Dau Chol Dau leaves court after admitting to fraud this week.
Dau Chol Dau leaves court after admitting to fraud this week. Ross Irby

Fraudster's card trick for $1000 Chanel sunglasses

A MUSICIAN with an aspiring taste for glitzy French brands has been told to keep his nose clean after he was convicted of a $1000 sunglasses fraud.

Magistrate Brian Kucks warned Dau Dau his growing history for dishonesty would likely result in a jail term if he offended again - and it meant that he should not even pee in the street.

Mr Kucks said Dau used some planning to "diddle" the Gold Coast Chanel fashion store.

Dau Chol Dau, 22, a musician and concrete worker from Redbank Plains, pleaded guilty to committing fraud at the Chanel Fragrance and Beauty Boutique at Pacific Fair, Broadbeach on July 10.

The court heard Dau used details of two bankcards to carry out the fraud, pocketing a pair of sunglasses valued at $990. Apparently later trying to return them for a refund

Police prosecutor Ricky Tsoi said Dau had been on a probation order at the time for similar offending.

Defence lawyer Dylan Hans sought a community service work order that would "dovetail" with Dau's existing supervised probation order for the next six months.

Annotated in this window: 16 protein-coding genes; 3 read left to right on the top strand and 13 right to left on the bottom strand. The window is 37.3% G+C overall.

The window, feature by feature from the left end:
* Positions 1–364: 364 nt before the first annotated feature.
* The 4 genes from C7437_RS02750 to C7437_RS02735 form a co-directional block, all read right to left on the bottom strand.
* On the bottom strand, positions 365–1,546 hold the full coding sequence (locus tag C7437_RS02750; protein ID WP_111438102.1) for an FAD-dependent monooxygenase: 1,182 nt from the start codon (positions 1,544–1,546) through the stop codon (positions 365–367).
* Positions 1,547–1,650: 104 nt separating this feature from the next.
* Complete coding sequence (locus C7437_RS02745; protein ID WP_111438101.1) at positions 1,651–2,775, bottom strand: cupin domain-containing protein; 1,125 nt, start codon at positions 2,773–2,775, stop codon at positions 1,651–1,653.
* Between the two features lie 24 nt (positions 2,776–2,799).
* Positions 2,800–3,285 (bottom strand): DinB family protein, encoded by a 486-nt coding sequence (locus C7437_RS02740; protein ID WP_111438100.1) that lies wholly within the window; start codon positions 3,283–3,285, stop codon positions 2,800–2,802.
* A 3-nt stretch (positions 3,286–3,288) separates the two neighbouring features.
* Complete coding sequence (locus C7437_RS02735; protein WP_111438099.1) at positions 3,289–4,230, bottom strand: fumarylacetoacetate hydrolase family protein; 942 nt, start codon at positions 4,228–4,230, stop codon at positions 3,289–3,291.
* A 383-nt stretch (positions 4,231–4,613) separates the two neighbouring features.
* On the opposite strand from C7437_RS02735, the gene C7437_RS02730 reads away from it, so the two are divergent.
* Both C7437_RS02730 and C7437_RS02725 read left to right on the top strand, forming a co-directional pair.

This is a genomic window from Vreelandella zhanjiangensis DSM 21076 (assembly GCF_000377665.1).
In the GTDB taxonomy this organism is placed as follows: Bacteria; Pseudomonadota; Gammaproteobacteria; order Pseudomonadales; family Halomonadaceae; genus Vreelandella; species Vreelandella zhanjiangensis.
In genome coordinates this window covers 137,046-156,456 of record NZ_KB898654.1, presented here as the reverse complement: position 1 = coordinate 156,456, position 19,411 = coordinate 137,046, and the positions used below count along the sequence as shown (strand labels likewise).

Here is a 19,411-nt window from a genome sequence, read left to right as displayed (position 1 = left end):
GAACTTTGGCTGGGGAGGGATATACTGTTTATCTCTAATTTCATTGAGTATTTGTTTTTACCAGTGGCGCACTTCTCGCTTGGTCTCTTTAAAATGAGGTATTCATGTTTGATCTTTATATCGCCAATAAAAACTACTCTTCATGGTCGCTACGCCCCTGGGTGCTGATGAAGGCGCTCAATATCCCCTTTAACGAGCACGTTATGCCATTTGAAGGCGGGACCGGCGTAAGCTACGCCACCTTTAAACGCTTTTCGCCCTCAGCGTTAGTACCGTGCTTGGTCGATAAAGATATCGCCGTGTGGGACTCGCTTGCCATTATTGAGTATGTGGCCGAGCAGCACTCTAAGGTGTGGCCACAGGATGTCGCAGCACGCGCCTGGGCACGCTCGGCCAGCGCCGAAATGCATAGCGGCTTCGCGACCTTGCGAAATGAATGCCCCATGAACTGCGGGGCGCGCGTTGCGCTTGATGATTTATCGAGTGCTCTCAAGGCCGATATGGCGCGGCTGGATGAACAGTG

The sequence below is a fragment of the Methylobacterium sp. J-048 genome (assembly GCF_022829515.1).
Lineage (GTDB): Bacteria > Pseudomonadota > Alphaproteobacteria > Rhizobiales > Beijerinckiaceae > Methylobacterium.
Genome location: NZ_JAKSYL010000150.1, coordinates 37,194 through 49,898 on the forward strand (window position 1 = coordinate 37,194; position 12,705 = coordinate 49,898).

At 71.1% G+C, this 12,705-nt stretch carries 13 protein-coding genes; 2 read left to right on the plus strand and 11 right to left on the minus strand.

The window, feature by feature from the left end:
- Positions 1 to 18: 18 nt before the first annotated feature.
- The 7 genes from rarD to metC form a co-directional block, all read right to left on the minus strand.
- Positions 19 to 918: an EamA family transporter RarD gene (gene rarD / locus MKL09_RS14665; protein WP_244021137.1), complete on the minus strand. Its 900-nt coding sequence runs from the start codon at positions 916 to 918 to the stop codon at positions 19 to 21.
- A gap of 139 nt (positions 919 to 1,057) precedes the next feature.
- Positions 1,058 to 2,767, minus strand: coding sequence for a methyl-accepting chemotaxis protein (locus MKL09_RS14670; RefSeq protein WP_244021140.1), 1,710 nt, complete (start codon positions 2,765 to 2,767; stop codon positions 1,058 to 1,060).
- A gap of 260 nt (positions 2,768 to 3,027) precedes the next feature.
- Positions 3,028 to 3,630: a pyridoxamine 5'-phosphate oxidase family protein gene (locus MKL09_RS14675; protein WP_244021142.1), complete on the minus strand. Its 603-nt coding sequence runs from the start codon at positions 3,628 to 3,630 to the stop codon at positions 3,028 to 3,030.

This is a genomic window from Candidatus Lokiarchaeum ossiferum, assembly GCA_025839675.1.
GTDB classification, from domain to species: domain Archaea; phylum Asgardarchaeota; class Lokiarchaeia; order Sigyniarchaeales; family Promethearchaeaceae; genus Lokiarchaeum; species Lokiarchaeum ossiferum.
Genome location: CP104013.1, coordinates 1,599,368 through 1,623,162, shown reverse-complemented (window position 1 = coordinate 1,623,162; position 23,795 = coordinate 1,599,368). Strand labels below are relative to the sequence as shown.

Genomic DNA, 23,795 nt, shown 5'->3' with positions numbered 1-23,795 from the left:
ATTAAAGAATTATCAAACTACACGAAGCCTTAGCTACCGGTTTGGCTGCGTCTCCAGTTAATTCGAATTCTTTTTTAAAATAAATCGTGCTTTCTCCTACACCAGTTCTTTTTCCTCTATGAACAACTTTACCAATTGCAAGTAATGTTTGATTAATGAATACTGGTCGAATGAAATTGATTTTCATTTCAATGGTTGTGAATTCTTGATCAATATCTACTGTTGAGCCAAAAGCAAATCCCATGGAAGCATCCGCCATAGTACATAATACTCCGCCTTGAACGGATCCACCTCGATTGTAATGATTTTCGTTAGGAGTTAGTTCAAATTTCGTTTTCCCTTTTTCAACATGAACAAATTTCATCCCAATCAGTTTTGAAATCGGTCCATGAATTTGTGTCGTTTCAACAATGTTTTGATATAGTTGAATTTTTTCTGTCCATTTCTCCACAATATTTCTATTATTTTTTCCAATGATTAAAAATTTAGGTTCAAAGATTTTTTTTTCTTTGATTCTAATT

He conceded there had been a level of sophistication in what Dau did.

Mr Hans said Dau worked at a concrete manufacturing company and earned additional income as a musician.

He said Dau was born in Sudan and arrived in Toowoomba as a 10-year-old.

Dau lives with his mother and his income contributes to the household bills, the court was told.

While on probation before this offence he had taken part in a clothing store project.

Mr Tsoi said the police sought $990 restitution.

"It would appear from police facts that you used a bit of thought to attend the store and attempted to pay with a bankcard that didn't work," Mr Kucks said.

"You came back with another card, having staff distracted so you could diddle the system.

"It took a serious bit of effort to get all that organised. You were on a probation order for five like offences.

"The first condition of the order is that you will not commit another offence, and you did."

Mr Kucks said Dau had been before the court on previous dishonesty charges, including a stint in jail for failing to comply with his bail conditions.

He asked Dau if he wanted to go to jail as there were decent meals and television: "A pretty good life".

Dau shook his head in response.

Mr Kucks said if he did not think it was a good life then he should not offend because he, by his offending behaviour, was seemingly begging to go into jail.

He ordered Dau to complete 200 hours community service.

"You must not commit another offence, all the way down to peeing in the street," Mr Kucks warned.

"This is a sentence of last resort before a prison term is imposed. If you want choice where you sleep at night then keep your nose clean and comply with the court orders."



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